The 17th of March celebrates the most recognised patron Saint of Ireland – Saint Patrick.

Although St. Patrick’s Day is foremost a religious holiday, it has gradually become a celebration of Irish culture in general.

Global celebration

It is now said to have become the most widely celebrated saint’s day in the world!

Not only is it celebrated in the Republic of Ireland and Northern Ireland, many other countries such as Canada and the United States celebrate it too. It’s even reached China where I once spent the day in an Irish pub with a Spice Girls tribute band, a strange but memorable experience!

Here are a few interesting things related to the day:

  • It is traditional to wear green. Many Irish wear green as a symbol of St. Patrick on the day. As well as wearing and displaying shamrocks. It is said he used the plant to explain to the Irish the Holy Trinity – Father, Son and Holy Spirit using the three leaves of the native Irish clover. The shamrock is known as the symbol of Ireland.
  • The day has become an opportunity for Ireland to showcase its culture after a push by the government of the Republic of Ireland in the 1990s to showcase the day as a festival celebrating all things Irish and providing opportunity and motivation for people of Irish descent to get involved.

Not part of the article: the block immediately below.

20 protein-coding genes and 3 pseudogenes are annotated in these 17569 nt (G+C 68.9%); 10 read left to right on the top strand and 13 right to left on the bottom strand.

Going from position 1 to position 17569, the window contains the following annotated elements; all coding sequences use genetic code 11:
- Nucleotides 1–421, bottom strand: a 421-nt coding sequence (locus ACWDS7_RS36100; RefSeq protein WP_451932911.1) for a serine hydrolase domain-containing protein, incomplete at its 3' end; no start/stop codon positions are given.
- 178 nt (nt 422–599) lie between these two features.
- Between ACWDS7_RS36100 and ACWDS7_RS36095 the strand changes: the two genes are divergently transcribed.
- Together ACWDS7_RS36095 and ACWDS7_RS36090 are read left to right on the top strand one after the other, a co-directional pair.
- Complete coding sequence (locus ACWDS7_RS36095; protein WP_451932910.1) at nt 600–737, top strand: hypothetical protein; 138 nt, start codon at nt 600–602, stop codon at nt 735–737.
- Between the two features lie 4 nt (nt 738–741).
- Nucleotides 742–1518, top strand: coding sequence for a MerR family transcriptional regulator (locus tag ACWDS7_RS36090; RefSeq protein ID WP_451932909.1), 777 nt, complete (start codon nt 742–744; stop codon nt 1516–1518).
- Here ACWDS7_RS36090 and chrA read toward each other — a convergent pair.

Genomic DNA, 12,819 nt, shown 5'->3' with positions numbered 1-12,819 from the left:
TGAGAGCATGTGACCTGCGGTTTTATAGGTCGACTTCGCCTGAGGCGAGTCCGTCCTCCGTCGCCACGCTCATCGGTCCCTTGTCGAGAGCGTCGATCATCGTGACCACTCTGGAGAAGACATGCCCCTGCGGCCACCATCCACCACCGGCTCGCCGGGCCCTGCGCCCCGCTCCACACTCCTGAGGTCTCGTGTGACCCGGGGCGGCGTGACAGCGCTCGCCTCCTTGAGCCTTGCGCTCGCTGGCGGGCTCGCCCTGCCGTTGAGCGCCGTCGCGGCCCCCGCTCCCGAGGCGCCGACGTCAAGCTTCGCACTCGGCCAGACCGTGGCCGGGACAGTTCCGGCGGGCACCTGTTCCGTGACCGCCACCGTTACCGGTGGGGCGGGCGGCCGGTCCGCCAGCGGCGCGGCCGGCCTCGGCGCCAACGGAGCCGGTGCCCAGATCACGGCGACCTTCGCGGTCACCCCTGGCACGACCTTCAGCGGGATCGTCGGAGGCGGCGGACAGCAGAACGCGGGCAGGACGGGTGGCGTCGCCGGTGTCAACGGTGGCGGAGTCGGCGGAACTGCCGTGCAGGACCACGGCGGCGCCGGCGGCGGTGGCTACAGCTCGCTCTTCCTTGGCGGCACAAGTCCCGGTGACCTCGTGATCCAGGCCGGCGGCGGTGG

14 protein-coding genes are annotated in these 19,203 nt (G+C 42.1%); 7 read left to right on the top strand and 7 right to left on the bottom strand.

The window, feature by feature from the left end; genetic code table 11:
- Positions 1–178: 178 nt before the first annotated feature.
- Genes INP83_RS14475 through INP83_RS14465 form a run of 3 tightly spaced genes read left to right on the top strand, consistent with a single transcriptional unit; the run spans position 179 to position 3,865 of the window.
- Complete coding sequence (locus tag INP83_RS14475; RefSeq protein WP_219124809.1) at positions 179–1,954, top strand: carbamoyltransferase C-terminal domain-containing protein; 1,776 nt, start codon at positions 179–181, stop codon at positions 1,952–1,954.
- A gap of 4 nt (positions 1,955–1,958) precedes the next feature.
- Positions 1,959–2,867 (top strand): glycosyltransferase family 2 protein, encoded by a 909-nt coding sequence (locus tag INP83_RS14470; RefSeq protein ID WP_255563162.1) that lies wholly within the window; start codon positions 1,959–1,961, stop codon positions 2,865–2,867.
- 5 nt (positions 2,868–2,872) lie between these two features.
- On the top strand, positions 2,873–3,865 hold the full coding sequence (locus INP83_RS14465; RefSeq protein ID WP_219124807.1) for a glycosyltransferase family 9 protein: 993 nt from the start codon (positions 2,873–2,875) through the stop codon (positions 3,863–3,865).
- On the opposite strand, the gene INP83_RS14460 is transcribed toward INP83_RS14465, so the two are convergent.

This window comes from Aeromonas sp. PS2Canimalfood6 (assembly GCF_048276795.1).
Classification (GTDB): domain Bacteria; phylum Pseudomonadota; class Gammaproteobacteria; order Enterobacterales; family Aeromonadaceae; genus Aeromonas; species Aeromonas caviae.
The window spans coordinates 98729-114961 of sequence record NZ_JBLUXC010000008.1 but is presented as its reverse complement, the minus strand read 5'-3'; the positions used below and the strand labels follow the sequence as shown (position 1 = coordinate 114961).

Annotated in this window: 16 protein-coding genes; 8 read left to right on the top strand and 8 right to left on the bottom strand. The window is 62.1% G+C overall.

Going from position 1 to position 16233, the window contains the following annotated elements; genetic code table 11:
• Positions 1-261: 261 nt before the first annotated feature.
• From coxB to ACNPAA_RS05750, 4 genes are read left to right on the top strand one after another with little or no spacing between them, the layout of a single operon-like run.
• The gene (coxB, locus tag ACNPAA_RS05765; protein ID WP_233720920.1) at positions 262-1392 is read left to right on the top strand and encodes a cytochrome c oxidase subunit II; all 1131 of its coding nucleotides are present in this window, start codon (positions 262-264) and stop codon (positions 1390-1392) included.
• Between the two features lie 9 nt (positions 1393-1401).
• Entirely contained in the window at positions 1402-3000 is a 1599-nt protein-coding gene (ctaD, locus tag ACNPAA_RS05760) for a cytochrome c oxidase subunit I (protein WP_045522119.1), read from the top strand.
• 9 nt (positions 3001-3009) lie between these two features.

• Tomorrow the Leaning Tower of Pisa will be lit in green to celebrate the day for the first time, as well as Niagara Falls. In the past the London Eye, Empire State Building and Burj Al Arab have all been lit in the colour. Tourism Ireland hopes it will put Ireland in the spotlight and encourage people to visit. You can watch highlights of last year’s marketing and how St. Patrick’s Day promotions reached up to 250 million potential visitors around the world.
  • The week around St. Patrick’s Day usually involves Irish language speakers using more Irish during seachtain na Gaeilge or ‘Irish Week’. Irish which is also known as Gaelic is spoken by 44,000 people according to UNESCO, making it an endangered language. It is the first official language of Ireland with English being second.
  • This weekend there will be many celebrations all over the world, including parades and cultural events. Liverpool which has the highest proportion of residents with Irish ancestry of any English city and will hold its annual parade.
  • New York City has held its parade since 1762 which has become not only the largest in the United States but one of the largest in the world. In a typical year there are 150,000 marchers participating and it lasts five hours.
  • A staggering 13 million pints of Guinness across the globe are set to be downed during St Patrick’s Day celebrations this weekend and 5 million of them will be in the UK.

Whatever you do to celebrate Irish culture tomorrow, whether it be wearing green or watching a parade, I hope you have a fun-filled St. Patrick’s Day!